Sister Auréa Cormier writes from Canada of the impact of her participation in the Systemic Change Workshop in Belleville last November.

The presentations made by many of the committed participants at the Belleville conference touched me deeply. Upon my return, I wrote a one-page description of the session and published it in our Congregation’s monthly Newsletter. Some of my companions said they liked it. But I had an urge to do more.

A small group of compassionate friends asked to report to them on the Belleville Conference. Using the PowerPoint presentations given to us as a parting gift, I was able to share with them your powerful circle of how to break the poverty cycle. I also added the 10 characteristics of Vincent’s approach to his work. At the end of the evening, we decided to meet again. Since that initial gathering, we have met five times, always for the purpose of doing something concrete to break the poverty cycle in the Moncton area of New Brunswick. Here is where we are now.

Our group is composed ten people. Most of them are retired men and women. For the time being, we call ourselves “Seniors with a heart”. We all want to contribute our time and energy to reduce the amount of poverty in Southeast New Brunswick.

We have rallied around two main objectives:

(1) Provide employment and training for low-income people through the recycling of large and small appliances, salvaging valuable metal and motors to be resold; we are also considering furniture repair with the intention of selling it and we may eventually add other types of activity.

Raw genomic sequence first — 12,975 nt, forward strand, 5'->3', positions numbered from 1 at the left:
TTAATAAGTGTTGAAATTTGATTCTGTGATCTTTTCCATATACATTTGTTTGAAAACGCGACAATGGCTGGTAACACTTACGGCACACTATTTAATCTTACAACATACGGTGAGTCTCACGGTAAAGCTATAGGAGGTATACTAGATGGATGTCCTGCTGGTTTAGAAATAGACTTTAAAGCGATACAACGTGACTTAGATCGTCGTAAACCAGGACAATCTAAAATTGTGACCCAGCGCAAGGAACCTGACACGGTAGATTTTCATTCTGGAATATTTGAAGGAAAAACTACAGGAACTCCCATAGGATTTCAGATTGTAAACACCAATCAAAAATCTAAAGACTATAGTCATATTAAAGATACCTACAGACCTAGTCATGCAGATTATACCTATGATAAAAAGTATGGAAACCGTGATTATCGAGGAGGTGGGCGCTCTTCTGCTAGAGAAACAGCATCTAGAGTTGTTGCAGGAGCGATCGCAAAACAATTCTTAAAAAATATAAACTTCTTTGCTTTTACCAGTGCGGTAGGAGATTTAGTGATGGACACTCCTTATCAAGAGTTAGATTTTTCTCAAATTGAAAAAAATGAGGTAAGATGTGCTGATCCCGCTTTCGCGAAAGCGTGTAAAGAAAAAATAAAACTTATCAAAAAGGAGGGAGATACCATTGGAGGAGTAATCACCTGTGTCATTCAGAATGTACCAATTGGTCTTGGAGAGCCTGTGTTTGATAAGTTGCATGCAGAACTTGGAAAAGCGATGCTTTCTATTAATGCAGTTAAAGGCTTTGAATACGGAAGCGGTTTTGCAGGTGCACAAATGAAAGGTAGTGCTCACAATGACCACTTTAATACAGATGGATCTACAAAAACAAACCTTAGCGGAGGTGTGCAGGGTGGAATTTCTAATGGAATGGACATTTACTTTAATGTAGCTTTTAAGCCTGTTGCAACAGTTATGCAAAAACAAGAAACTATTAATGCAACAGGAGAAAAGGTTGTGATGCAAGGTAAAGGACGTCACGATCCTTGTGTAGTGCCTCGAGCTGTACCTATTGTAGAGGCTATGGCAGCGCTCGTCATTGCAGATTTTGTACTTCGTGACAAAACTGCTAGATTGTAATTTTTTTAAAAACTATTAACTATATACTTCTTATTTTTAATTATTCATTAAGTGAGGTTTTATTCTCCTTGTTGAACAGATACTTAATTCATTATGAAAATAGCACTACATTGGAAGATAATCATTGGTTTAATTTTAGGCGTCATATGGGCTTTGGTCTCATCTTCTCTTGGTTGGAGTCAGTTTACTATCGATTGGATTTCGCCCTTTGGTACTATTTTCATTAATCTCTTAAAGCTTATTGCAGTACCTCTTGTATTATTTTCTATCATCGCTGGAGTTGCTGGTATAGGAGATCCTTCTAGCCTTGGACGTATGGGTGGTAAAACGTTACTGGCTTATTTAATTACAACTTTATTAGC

(2) Give to people living in poverty an opportunity to acquire a sense of self-worth and offer them the opportunity to work together for a cause, thus reducing their feelings of loneliness and isolation. We will start with social welfare recipients, disabled people living in group homes, ex-alcoholics and perhaps some ex-prisoners. These people will be screened and taken in if they have certain capacities plus a desire to have gainful employment.

Work and training opportunities provided by our group will be centered recycling activities. This will be positive for the environment as it will reduce the amount of material that goes into local dumps, thus prolonging the life of valuable items. The finished products coming out of the shop could be sold in the warehouse which we hope to lease. They could also be sold in the local market or through e-bay or other type of electronic marketing.

Management of the shop would be done by able volunteers and trainers scheduled for blocks of time which are convenient for them. For example, a carpenter or an electrician could offer some of his time on a Saturday morning. Some contactors might also be willing to give of their time. Volunteers will periodically pick up furniture and household items with a leased truck. Some low-income people targeted by this project have been involved early on in the planning of the project.

We are at the stage of defining the type of non-profit organizational structure we need to set up. We need a business plan, with clear definitions of all stages required, accompanied by a time table. One of our members is an experiences accountant and project planner. A brain storming session with the committee members will be helpful to solidify the project.

Start-up income could come from the sale of recycled and refurbished items. We cannot do anything until we identify a warehouse which will house the project. Payment for the building lease will probably come from the profits derived from yard sales. Local St Vincent-de-Paul Society could be solicited for funds. Two local Religious Congregations are also potential donors. Provincial and federal funding are some of the possibilities we will be exploring.

At the beginning of our group meetings, we pray. We believe that if this embryonic project is part of God’s will, doors will open up and it will come to fruition.

Session on Systemic Change Triggered Something New

Visit this link to see the collections of presentations made during this workshop.

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